For years, we’ve spoken about job seekers in dual-form. They’re either active, and therefore actively seeking vacancies and job offers. Or they’re passive, and uninterested in one of the twelve million messages they receive daily on LinkedIn. According to new research by Talent Intelligence experts Intelligence Group, it’s time to forget everything you ever thought you knew about the latter group: so-called passive job seekers must be split in two. While active job seekers are what it says on the tin: active, passivity can be divided into two separate columns: active-passive and passive-passive.
Active-passive job seekers
Unlike their purely active counterparts, active-passive candidates don’t have their CV’s uploaded onto job sites or CV databases. They might take a look on occasion to see what’s out there, whether through job boards, social media, or recruitment sites — but it won’t result in an application. “They’re generally the ones that ensure they can be found via LinkedIn and leave digital traces in their network, so they can be found by recruiters”, says Geert-Jan Waasdorp, Founder of Intelligence Group.
These candidates are seemingly passive, meaning they’re generally heavily pursued by sourcers.
It’s not just playing hard-to-get, however. The main issue, if we can call it that, is that a lot of recruiters are already hunting this particular target group. Because these candidates are seemingly passive, they’re generally heavily pursued by sourcers. “They may put in the occasional call to a recruiter or account manager, but generally aim to be portrayed as passive”, Waasdorp adds.
Passive-passive job seekers
Then we’re onto the hors catégorie of passivity. While passive-passive job seekers may sound like the new villain out of Mission Impossible: A recruiter’s tale in 2023, they’re not as bad as they sound. “They’re surprisingly receptive to employer branding messages and job-related content”, Waasdorp says. “You can recruit them through their colleagues and former colleagues, acquaintances and friends. It’s generally the result of long-term employer branding: they have been following that company for a long time and sometimes communicate with it.”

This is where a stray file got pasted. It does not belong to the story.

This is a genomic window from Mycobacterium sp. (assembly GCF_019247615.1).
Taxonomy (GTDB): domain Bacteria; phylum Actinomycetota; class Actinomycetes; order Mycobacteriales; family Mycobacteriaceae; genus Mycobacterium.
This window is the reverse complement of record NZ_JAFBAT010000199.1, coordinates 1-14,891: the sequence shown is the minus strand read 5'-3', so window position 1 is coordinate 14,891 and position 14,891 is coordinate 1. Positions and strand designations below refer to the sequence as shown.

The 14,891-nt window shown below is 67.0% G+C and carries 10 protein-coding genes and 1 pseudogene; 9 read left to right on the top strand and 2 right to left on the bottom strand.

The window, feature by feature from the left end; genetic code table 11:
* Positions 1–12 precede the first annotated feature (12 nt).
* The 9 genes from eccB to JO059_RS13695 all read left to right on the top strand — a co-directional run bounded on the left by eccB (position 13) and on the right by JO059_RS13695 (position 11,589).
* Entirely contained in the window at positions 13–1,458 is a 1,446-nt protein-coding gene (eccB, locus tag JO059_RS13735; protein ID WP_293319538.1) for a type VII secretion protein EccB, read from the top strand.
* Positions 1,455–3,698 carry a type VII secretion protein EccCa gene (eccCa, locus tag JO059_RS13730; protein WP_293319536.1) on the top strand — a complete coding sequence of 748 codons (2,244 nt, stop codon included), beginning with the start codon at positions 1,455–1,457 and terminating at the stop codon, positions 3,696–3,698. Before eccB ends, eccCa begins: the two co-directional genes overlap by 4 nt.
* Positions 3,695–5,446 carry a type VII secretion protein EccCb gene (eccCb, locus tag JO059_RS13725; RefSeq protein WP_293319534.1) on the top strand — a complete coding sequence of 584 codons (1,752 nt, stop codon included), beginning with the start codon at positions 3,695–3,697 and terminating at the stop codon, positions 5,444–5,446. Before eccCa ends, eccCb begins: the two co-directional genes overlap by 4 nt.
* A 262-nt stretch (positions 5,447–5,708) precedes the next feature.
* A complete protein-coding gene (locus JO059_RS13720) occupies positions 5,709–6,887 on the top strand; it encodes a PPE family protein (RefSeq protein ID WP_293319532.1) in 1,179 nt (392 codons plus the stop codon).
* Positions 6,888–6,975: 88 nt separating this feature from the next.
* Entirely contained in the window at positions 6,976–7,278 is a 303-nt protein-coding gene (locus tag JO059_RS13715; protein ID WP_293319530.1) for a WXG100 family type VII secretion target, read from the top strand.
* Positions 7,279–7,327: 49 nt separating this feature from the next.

“They’re very focused on internal mobility and generally don’t go the extra mile to be found online.”
But there’s a catch. These are candidates generally aiming to be promoted within their own organisation. In other words: they’re a loyal bunch. “They’re very focused on internal mobility and generally don’t go the extra mile to be found online. I think employers have ignored it too much in recent years. I think in a tight labour market, you have to force yourself to look from within.”
Employer branding and RMA to the rescue
Talking strategy, employer branding through Recruitment Marketing Automation (RMA) appears to be the best route to reaching the passive-passive job seekers. “If passive-passives are not present on LinkedIn, I am curious how recruiters go about contacting them”, says Caroline Pols, expert within the field of RMA and founder of Netherlandse-based UP in Business. “Then suddenly, your options are limited.”
“There’s a whole process leading up to the moment a passive-passive job seeker even gets to your company’s website.”